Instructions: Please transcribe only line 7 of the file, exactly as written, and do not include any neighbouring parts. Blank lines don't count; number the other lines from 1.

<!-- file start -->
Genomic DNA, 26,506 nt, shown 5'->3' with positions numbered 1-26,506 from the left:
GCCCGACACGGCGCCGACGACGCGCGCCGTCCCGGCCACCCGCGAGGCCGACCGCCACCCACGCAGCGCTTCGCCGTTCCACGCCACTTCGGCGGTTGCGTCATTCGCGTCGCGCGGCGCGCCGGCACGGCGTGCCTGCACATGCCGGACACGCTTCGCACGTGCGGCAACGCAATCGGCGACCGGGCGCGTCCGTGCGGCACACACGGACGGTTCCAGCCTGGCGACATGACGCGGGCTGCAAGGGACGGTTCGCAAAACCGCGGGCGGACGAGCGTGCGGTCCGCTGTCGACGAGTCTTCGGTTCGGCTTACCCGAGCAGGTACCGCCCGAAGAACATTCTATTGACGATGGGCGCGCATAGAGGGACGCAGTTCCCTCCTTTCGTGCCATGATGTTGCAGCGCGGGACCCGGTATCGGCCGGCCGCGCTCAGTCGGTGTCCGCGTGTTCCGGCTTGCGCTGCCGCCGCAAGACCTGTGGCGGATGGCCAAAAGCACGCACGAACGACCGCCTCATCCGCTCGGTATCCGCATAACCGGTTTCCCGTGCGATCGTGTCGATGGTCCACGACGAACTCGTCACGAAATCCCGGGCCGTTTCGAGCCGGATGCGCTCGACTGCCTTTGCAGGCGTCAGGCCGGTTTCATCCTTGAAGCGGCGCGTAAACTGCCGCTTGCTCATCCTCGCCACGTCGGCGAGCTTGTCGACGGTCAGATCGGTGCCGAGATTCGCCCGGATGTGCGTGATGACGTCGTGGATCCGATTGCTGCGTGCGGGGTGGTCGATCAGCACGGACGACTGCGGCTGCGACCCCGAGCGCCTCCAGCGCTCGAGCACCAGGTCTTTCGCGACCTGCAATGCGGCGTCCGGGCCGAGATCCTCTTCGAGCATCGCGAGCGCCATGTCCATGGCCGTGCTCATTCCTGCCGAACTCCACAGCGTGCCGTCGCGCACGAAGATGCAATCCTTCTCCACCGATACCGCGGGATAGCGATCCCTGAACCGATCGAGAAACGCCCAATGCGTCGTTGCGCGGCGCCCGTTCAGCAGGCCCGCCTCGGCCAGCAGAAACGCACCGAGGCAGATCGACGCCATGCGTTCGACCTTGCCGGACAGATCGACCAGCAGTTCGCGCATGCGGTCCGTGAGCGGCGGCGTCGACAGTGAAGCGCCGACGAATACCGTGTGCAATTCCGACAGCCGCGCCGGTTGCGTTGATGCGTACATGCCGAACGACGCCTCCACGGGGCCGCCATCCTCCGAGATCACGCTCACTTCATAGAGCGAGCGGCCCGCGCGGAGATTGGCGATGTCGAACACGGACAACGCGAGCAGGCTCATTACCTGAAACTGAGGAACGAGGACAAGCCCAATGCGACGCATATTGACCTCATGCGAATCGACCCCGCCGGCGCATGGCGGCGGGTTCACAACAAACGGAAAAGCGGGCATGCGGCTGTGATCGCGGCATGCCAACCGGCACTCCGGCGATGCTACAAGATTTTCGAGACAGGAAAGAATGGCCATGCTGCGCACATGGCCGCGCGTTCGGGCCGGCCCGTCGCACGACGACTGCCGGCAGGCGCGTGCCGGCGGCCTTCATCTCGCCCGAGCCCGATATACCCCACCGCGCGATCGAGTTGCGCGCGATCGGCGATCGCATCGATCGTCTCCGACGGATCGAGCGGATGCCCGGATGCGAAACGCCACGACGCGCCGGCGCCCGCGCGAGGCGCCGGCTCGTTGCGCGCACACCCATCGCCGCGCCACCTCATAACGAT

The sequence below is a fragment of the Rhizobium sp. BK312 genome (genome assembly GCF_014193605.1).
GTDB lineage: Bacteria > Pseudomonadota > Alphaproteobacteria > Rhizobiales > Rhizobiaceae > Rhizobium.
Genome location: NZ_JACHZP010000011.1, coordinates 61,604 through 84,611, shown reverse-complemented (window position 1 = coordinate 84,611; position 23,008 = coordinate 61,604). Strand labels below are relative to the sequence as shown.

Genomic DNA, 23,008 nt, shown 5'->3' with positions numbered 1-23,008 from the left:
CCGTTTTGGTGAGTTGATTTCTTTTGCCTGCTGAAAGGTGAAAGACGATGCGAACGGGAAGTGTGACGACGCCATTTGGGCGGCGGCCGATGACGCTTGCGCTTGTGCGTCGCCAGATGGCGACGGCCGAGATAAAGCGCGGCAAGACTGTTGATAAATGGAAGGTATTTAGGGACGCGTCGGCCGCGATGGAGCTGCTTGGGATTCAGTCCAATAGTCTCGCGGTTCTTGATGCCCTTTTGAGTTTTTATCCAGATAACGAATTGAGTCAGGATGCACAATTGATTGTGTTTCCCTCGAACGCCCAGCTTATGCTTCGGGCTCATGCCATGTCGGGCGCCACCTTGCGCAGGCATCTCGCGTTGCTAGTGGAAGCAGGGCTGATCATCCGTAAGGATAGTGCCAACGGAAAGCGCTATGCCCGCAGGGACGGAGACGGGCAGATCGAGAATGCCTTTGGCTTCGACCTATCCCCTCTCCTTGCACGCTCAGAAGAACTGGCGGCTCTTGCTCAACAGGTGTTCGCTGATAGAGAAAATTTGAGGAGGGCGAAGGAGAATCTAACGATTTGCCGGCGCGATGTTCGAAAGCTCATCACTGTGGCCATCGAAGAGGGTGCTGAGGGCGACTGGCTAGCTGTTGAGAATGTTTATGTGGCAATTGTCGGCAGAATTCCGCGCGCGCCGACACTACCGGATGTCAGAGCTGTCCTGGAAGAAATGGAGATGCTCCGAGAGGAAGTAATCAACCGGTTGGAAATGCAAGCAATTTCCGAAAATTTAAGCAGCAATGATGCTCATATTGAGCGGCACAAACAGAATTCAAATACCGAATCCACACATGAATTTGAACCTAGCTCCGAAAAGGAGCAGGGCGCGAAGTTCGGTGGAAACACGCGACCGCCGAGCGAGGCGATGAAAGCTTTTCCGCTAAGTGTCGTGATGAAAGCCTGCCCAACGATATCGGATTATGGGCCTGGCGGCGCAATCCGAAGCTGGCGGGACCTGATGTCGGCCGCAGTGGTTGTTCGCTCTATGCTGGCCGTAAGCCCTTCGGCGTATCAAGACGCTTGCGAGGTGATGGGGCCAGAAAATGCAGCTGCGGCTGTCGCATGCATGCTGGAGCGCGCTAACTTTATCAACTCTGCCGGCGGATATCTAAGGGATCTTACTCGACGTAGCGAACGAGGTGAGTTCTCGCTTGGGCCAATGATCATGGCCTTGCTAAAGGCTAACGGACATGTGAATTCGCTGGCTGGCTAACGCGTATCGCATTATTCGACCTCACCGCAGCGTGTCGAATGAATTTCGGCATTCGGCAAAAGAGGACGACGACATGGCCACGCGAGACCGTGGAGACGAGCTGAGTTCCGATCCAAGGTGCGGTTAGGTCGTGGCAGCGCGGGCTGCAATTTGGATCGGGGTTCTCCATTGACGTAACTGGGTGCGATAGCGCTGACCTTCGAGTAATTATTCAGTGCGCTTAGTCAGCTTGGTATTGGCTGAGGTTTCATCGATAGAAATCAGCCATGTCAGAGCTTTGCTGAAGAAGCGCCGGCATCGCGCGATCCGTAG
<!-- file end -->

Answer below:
CCGTTTTGGTGAGTTGATTTCTTTTGCCTGCTGAAAGGTGAAAGACGATGCGAACGGGAAGTGTGACGACGCCATTTGGGCGGCGGCCGATGACGCTTGCGCTTGTGCGTCGCCAGATGGCGACGGCCGAGATAAAGCGCGGCAAGACTGTTGATAAATGGAAGGTATTTAGGGACGCGTCGGCCGCGATGGAGCTGCTTGGGATTCAGTCCAATAGTCTCGCGGTTCTTGATGCCCTTTTGAGTTTTTATCCAGATAACGAATTGAGTCAGGATGCACAATTGATTGTGTTTCCCTCGAACGCCCAGCTTATGCTTCGGGCTCATGCCATGTCGGGCGCCACCTTGCGCAGGCATCTCGCGTTGCTAGTGGAAGCAGGGCTGATCATCCGTAAGGATAGTGCCAACGGAAAGCGCTATGCCCGCAGGGACGGAGACGGGCAGATCGAGAATGCCTTTGGCTTCGACCTATCCCCTCTCCTTGCACGCTCAGAAGAACTGGCGGCTCTTGCTCAACAGGTGTTCGCTGATAGAGAAAATTTGAGGAGGGCGAAGGAGAATCTAACGATTTGCCGGCGCGATGTTCGAAAGCTCATCACTGTGGCCATCGAAGAGGGTGCTGAGGGCGACTGGCTAGCTGTTGAGAATGTTTATGTGGCAATTGTCGGCAGAATTCCGCGCGCGCCGACACTACCGGATGTCAGAGCTGTCCTGGAAGAAATGGAGATGCTCCGAGAGGAAGTAATCAACCGGTTGGAAATGCAAGCAATTTCCGAAAATTTAAGCAGCAATGATGCTCATATTGAGCGGCACAAACAGAATTCAAATACCGAATCCACACATGAATTTGAACCTAGCTCCGAAAAGGAGCAGGGCGCGAAGTTCGGTGGAAACACGCGACCGCCGAGCGAGGCGATGAAAGCTTTTCCGCTAAGTGTCGTGATGAAAGCCTGCCCAACGATATCGGATTATGGGCCTGGCGGCGCAATCCGAAGCTGGCGGGACCTGATGTCGGCCGCAGTGGTTGTTCGCTCTATGCTGGCCGTAAGCCCTTCGGCGTATCAAGACGCTTGCGAGGTGATGGGGCCAGAAAATGCAGCTGCGGCTGTCGCATGCATGCTGGAGCGCGCTAACTTTATCAACTCTGCCGGCGGATATCTAAGGGATCTTACTCGACGTAGCGAACGAGGTGAGTTCTCGCTTGGGCCAATGATCATGGCCTTGCTAAAGGCTAACGGACATGTGAATTCGCTGGCTGGCTAACGCGTATCGCATTATTCGACCTCACCGCAGCGTGTCGAATGAATTTCGGCATTCGGCAAAAGAGGACGACGACATGGCCACGCGAGACCGTGGAGACGAGCTGAGTTCCGATCCAAGGTGCGGTTAGGTCGTGGCAGCGCGGGCTGCAATTTGGATCGGGGTTCTCCATTGACGTAACTGGGTGCGATAGCGCTGACCTTCGAGTAATTATTCAGTGCGCTTAGTCAGCTTGGTATTGGCTGAGGTTTCATCGATAGAAATCAGCCATGTCAGAGCTTTGCTGAAGAAGCGCCGGCATCGCGCGATCCGTAG